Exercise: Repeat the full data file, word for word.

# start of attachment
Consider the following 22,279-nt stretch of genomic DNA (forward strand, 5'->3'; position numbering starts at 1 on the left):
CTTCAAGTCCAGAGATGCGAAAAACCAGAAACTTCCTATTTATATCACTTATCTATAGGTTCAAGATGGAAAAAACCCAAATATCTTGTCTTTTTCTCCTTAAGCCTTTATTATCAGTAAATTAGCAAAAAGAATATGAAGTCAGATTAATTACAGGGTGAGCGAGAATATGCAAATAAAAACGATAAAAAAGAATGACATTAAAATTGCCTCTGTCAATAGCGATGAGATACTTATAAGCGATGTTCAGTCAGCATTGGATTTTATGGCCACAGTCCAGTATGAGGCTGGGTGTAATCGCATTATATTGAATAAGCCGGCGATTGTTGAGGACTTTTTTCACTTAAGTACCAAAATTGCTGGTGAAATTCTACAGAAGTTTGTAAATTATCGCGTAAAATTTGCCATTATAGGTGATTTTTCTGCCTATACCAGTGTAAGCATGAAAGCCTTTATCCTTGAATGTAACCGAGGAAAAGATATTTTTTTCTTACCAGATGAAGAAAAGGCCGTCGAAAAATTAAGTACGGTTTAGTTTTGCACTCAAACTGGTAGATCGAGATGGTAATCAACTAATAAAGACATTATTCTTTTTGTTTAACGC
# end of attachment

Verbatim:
Consider the following 22,279-nt stretch of genomic DNA (forward strand, 5'->3'; position numbering starts at 1 on the left):
CTTCAAGTCCAGAGATGCGAAAAACCAGAAACTTCCTATTTATATCACTTATCTATAGGTTCAAGATGGAAAAAACCCAAATATCTTGTCTTTTTCTCCTTAAGCCTTTATTATCAGTAAATTAGCAAAAAGAATATGAAGTCAGATTAATTACAGGGTGAGCGAGAATATGCAAATAAAAACGATAAAAAAGAATGACATTAAAATTGCCTCTGTCAATAGCGATGAGATACTTATAAGCGATGTTCAGTCAGCATTGGATTTTATGGCCACAGTCCAGTATGAGGCTGGGTGTAATCGCATTATATTGAATAAGCCGGCGATTGTTGAGGACTTTTTTCACTTAAGTACCAAAATTGCTGGTGAAATTCTACAGAAGTTTGTAAATTATCGCGTAAAATTTGCCATTATAGGTGATTTTTCTGCCTATACCAGTGTAAGCATGAAAGCCTTTATCCTTGAATGTAACCGAGGAAAAGATATTTTTTTCTTACCAGATGAAGAAAAGGCCGTCGAAAAATTAAGTACGGTTTAGTTTTGCACTCAAACTGGTAGATCGAGATGGTAATCAACTAATAAAGACATTATTCTTTTTGTTTAACGC